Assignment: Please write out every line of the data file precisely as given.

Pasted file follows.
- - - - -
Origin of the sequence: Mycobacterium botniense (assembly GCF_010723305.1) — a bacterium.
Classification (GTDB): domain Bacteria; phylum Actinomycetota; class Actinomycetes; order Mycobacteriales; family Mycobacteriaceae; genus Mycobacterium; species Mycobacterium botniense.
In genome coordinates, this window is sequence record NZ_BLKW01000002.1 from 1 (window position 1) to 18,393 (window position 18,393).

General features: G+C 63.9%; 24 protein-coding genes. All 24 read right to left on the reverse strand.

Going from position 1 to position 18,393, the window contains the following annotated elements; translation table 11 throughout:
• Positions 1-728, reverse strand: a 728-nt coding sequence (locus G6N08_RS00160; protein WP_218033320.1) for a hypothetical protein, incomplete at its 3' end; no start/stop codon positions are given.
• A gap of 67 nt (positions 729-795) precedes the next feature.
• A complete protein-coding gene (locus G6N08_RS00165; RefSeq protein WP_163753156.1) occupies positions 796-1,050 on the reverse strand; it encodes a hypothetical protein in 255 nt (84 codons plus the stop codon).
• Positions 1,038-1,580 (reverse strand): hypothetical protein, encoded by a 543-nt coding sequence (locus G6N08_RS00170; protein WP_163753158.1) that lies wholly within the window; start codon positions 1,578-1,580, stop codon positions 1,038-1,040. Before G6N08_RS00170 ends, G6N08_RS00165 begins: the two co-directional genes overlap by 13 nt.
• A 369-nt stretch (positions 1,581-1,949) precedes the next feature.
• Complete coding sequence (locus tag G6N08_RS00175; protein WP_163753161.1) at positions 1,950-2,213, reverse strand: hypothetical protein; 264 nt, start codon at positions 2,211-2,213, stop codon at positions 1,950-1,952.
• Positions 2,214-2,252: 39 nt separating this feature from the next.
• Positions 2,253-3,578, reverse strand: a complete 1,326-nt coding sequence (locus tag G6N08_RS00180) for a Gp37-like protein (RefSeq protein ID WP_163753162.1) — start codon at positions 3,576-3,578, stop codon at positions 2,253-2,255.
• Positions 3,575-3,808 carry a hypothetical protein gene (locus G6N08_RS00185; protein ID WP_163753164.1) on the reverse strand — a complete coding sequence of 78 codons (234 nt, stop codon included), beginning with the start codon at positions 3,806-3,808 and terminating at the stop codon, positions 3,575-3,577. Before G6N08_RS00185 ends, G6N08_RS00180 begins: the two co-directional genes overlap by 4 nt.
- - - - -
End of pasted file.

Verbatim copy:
Origin of the sequence: Mycobacterium botniense (assembly GCF_010723305.1) — a bacterium.
Classification (GTDB): domain Bacteria; phylum Actinomycetota; class Actinomycetes; order Mycobacteriales; family Mycobacteriaceae; genus Mycobacterium; species Mycobacterium botniense.
In genome coordinates, this window is sequence record NZ_BLKW01000002.1 from 1 (window position 1) to 18,393 (window position 18,393).

General features: G+C 63.9%; 24 protein-coding genes. All 24 read right to left on the reverse strand.

Going from position 1 to position 18,393, the window contains the following annotated elements; translation table 11 throughout:
• Positions 1-728, reverse strand: a 728-nt coding sequence (locus G6N08_RS00160; protein WP_218033320.1) for a hypothetical protein, incomplete at its 3' end; no start/stop codon positions are given.
• A gap of 67 nt (positions 729-795) precedes the next feature.
• A complete protein-coding gene (locus G6N08_RS00165; RefSeq protein WP_163753156.1) occupies positions 796-1,050 on the reverse strand; it encodes a hypothetical protein in 255 nt (84 codons plus the stop codon).
• Positions 1,038-1,580 (reverse strand): hypothetical protein, encoded by a 543-nt coding sequence (locus G6N08_RS00170; protein WP_163753158.1) that lies wholly within the window; start codon positions 1,578-1,580, stop codon positions 1,038-1,040. Before G6N08_RS00170 ends, G6N08_RS00165 begins: the two co-directional genes overlap by 13 nt.
• A 369-nt stretch (positions 1,581-1,949) precedes the next feature.
• Complete coding sequence (locus tag G6N08_RS00175; protein WP_163753161.1) at positions 1,950-2,213, reverse strand: hypothetical protein; 264 nt, start codon at positions 2,211-2,213, stop codon at positions 1,950-1,952.
• Positions 2,214-2,252: 39 nt separating this feature from the next.
• Positions 2,253-3,578, reverse strand: a complete 1,326-nt coding sequence (locus tag G6N08_RS00180) for a Gp37-like protein (RefSeq protein ID WP_163753162.1) — start codon at positions 3,576-3,578, stop codon at positions 2,253-2,255.
• Positions 3,575-3,808 carry a hypothetical protein gene (locus G6N08_RS00185; protein ID WP_163753164.1) on the reverse strand — a complete coding sequence of 78 codons (234 nt, stop codon included), beginning with the start codon at positions 3,806-3,808 and terminating at the stop codon, positions 3,575-3,577. Before G6N08_RS00185 ends, G6N08_RS00180 begins: the two co-directional genes overlap by 4 nt.